Ukrainian startup is bringing school to displaced students
Inna Maksymenko and her team at ed-tech and gaming startup Keiki are particularly sensitive to the plight of Ukraine’s displaced children and their loss of access to education. Maksymenko is co-founder of the company she founded in Kyiv in 2019. Keiki makes both free and subscription-based educational apps (pricetag is $5.99 to $69.99) that feature cartoons for infants and learning games and puzzles for children between the ages of 2 and 5.
The startup idea, she said, was inspired by her mother who was a kindergarten teacher for many years.
“The world has changed and so many kids are on mobile phones now. We thought how can we then help them to use the phone to keep learning and get ready for when they begin school,” she said.
Prior to the war, Maksymenko said Keiki apps garnered over four million downloads worldwide and last year, one of the apps ranked among the top 5 free learning apps for kids aged 5 and under in Apple’s App store in the United States.
In early February, Maksymenko and her 42 employees, all based in Ukraine’s capital, were busy developing more math, logic, spelling and other games as downloads picked up traction.
Rumblings of a Russian invasion had created some tension in Kyiv, “but I didn’t want to believe it would actually happen,” she said.
If it did, she had set up a contingency plan: chartered buses that would take Keiki’s team to safer areas and temporarily accommodate them in hotels.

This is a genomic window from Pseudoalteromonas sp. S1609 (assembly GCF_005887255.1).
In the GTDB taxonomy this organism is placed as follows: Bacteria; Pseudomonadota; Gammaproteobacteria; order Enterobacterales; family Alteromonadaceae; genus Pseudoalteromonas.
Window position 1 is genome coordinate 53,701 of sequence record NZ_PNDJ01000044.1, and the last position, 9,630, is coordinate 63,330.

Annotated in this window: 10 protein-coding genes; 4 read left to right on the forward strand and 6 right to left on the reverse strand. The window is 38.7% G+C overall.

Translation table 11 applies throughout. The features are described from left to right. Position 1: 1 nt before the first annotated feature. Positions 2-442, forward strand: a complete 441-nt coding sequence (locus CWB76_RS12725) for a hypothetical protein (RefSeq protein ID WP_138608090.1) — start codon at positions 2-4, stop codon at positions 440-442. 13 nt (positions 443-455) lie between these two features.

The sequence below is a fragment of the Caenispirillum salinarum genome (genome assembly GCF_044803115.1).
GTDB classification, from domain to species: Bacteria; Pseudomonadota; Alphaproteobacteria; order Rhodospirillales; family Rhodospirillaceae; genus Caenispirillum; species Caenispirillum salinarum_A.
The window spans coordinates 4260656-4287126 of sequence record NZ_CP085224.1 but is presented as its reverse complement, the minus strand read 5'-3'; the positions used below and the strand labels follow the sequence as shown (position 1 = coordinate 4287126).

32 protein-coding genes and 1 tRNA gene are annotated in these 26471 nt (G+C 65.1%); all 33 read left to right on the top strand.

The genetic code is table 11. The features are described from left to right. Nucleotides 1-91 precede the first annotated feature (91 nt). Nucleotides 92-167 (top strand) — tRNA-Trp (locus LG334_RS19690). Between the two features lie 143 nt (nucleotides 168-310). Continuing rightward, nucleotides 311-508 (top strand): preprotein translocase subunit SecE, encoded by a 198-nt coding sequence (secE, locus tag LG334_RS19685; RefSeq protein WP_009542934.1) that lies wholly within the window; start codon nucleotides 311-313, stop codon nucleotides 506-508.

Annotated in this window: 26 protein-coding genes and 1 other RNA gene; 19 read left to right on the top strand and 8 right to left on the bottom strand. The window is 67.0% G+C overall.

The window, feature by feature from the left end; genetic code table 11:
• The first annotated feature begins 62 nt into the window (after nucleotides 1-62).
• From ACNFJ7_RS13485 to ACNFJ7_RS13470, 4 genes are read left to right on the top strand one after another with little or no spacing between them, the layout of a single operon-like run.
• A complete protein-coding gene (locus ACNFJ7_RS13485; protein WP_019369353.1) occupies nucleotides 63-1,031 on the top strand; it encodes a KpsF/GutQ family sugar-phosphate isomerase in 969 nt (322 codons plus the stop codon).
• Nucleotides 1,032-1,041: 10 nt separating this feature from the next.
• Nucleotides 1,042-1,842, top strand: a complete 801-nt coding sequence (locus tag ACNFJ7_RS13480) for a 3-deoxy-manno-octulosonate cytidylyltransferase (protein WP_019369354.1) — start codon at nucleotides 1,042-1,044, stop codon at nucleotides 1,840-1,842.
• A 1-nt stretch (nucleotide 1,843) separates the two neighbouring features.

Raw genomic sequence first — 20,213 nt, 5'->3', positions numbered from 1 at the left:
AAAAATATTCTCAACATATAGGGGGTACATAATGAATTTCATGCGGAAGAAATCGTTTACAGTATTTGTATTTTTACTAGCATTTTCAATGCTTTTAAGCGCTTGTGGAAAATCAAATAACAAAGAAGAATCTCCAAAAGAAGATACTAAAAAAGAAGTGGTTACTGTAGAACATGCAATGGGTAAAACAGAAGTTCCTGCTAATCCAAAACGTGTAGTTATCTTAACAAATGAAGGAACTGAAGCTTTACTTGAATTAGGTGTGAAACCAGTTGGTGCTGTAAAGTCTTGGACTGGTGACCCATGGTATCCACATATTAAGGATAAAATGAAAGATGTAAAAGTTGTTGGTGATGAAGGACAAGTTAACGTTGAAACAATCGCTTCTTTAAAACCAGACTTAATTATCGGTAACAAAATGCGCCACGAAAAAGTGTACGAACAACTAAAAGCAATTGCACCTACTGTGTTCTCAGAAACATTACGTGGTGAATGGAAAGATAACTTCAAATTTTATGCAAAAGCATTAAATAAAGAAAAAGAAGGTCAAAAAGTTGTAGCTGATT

More than two months into the crisis, Keiki’s team, whose average age is under 30, has spread out all over Ukraine and has continued to work.
“We’re adding two new games at the end of May,” said Daryna Tarasiuk, who handles marketing for Keiki.
On March 1, Keiki made all of its apps and games free for all Ukrainian families. Since then, more than 8,000 families have downloaded the app, she said. The business has also hired five more people.
It’s a drop in the bucket of the hundreds of thousands of her countrymen, women and children who are living in tents, bomb shelters and basements. But it’s a start.
Tarasiuk said Keiki’s team is leveraging all channels of social media, influencers and word of mouth to spread the word to these families about its effort to bring some digital schooling to Ukrainian children.
“We’ve heard from parents with kids in shelters about how the games are keeping the kids calm,” said Maksymenko. “These kids have lost their normal childhood.” It’s also allowing anxious parents a brief moment of calm in a sea of chaos.
One of those parents is Katya Vandalovska, a 2D artist with Keiki who escaped Kyiv with her two young children, Lilya and Taras, on February 24. Valdalovska said fleeing Kyiv was psychologically hard for her children, who had to abruptly adjust to a new and unsettling way of life as they left behind family, friends and their schools.
The anxiety they felt, she said, was manifest in how their drawings have changed in the past few weeks. Instead of drawing cheerful images of the sun and trees, their drawings show tanks and military aircraft.
Valdalovska and her family have returned to Kyiv. She’s relying on the app to keep her children entertained while she helps Keiki’s team develop additional lessons to add to the app.
Said Maksymenko, “We are determined to help our people. Ukraine is a democratic, modern European country. We are in shock that we have been attacked but we now have a new purpose.”
Quoted from Various Sources
Published for: Ipodifier